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How isTess seen to suffer inTess of the D'urbervilles'?

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Introduction

How is Tess seen to suffer in Tess of the D'urbervilles'? Tess undergoes immense suffering, throughout the whole novel. This is very well displayed by Thomas Hardy's excellent usage of language. He expertly describes Tess's actions and language. Hardy also vividly describes what Tess feels and other people's behaviour towards her. The very first case of suffering starts when Tess had to get up extremely early in the morning to take the hives to market. Tess had to light the lantern on the cart and drive to market. Tess was exhausted. This is the first example of physical suffering that Tess undergoes in the novel. Tess was so tired that she actually fell asleep whilst driving the cart. Tess was woken by a sudden jerk. She realized that she had been asleep for some time and she had travelled a fair way down the road. Tess found that the cart was on the wrong side of the road, and that the cart had stopped. There was a low groaning sound coming from her horse, Prince. He had been wounded very badly and as a result of this, he later died. This is where Tess's emotional suffering began. Tess felt very upset and felt she was entirely to blame. Her face was described as being 'dry and pale' and her little bother asked 'is he gone to heaven?' ...read more.

Middle

Tess then began to feel rather uneasy at Alec D'urbervilles reckless driving. Tess shows her nervousness by asking Alec questions, such as 'You will slow down, sir, I suppose?' It is here that Alec starts teasing Tess by saying things like, 'why I always go down at full gallop' and 'there's nothing like it for raising your spirits.' Alec seemed to take great pleasure in making Tess feel uncomfortable and embarrassed. Alec liked to tease and frighten Tess. They continued on their journey and the faster the cart bumped along, the more scared Tess became. Tess grabbed on to Alec, as she was scared that she might fall out of the cart. When the cart had eventually slowed down and Alec mentioned to Tess that she was still holding his arm, she removed her hand immediately and felt very embarrassed. She then refused to hold onto him again. As the cart went faster, her hat blew off. Tess went to fetch her hat. She felt uneasy, and Alec was not kind to her as he found this highly amusing. Tess then refused to remount the cart and sit beside him. She told him 'no; I shall walk.' Alec replied 'tis 5 or 6 miles yet to Trantridge,' to which Tess replied 'I don't care if 'tis dozens.' ...read more.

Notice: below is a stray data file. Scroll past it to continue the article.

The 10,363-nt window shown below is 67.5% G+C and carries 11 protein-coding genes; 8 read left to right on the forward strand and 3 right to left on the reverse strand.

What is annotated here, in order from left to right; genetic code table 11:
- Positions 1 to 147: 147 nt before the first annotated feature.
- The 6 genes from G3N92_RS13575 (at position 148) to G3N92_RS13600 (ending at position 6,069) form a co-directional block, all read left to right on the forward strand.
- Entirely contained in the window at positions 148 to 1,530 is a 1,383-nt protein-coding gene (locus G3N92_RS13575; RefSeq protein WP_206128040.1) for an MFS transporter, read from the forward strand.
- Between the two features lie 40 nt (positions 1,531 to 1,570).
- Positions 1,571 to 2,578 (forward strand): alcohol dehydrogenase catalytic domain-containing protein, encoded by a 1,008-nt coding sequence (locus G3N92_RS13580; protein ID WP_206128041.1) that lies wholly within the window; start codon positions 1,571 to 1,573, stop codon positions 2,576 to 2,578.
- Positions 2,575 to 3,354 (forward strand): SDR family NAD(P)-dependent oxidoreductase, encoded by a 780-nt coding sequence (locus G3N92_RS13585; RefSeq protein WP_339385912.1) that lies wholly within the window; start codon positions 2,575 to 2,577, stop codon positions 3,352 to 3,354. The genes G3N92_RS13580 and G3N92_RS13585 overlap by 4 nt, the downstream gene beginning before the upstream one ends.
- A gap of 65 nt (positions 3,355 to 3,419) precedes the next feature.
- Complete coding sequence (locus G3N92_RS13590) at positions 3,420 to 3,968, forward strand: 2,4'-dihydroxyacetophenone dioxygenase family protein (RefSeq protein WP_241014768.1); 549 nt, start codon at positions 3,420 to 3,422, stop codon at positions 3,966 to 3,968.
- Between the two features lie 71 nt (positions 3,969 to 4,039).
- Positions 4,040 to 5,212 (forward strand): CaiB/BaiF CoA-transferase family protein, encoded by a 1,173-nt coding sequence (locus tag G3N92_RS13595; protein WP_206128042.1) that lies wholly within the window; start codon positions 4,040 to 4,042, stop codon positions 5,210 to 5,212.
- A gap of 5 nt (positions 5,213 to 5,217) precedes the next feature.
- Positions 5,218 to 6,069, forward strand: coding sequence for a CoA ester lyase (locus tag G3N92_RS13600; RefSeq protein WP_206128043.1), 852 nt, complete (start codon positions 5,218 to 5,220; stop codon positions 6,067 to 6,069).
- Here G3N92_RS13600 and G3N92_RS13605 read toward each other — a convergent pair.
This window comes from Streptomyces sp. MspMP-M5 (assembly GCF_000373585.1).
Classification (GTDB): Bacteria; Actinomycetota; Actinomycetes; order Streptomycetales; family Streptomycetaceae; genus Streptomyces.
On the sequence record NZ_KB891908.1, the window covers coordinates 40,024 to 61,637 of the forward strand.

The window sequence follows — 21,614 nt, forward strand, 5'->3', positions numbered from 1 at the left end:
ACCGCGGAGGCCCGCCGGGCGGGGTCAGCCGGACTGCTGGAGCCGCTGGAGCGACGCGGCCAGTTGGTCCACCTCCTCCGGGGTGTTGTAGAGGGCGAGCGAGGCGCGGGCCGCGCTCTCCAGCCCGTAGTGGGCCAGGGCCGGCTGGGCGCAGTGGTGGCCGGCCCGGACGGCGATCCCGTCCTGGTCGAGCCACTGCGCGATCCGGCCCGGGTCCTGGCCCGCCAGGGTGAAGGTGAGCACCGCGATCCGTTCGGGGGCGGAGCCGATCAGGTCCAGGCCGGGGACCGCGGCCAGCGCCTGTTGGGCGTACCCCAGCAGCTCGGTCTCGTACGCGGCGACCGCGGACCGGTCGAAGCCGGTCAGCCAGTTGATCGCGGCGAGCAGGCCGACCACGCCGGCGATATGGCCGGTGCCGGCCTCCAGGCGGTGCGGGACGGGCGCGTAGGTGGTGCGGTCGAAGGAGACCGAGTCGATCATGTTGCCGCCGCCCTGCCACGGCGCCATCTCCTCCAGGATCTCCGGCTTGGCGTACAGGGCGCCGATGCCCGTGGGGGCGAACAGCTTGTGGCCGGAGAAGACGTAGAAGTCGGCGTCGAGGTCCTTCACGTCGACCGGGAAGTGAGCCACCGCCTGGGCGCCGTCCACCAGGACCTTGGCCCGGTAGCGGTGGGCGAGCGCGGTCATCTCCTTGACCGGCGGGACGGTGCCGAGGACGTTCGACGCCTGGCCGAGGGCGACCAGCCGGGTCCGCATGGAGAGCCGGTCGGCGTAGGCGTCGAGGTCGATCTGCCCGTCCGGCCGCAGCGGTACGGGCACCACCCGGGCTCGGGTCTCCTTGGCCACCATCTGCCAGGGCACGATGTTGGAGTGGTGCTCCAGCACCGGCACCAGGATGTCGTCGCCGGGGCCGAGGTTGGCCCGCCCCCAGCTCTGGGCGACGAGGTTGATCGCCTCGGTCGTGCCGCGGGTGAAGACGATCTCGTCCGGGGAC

Conclusion

This displays the suffering well. Hardy also tells how the women 'serve' the machine. The word 'serve' implies that the machine somehow has control over them. Hardy tells of how the machine keeps up a 'despotic demand upon the endurance of their muscles.' This displays great physical suffering and the reader can almost picture the scene in their head. Further on, there is also an example of the poor working conditions and the long hours which Tess had to work. This is helped by the description of a 'hasty lunch.' It emphasises the hurrying and the urgency and rush of work. It also shows that they had to eat in the dirty surroundings of the machinery. They worked in awful conditions. Another example of awful working conditions is shown, by describing how workers were stood 'near the revolving wire cage.' This is very dangerous and there were no safety guards on any of the machines. Tess was exhausted at the end of every working day and Hardy shows this by using good descriptive phrases such as, 'for Tess there was no respite.' Hardy also uses strong adjectives in his sentences, for example, when he described Tess as being 'too utterly exhausted to speak louder.' As you can see, this novel is full of both physical and emotional suffering, throughout Tess's whole life and these were only a few examples. I think that Hardy successfully and vividly describes Tess's life with great emotion. ...read more.

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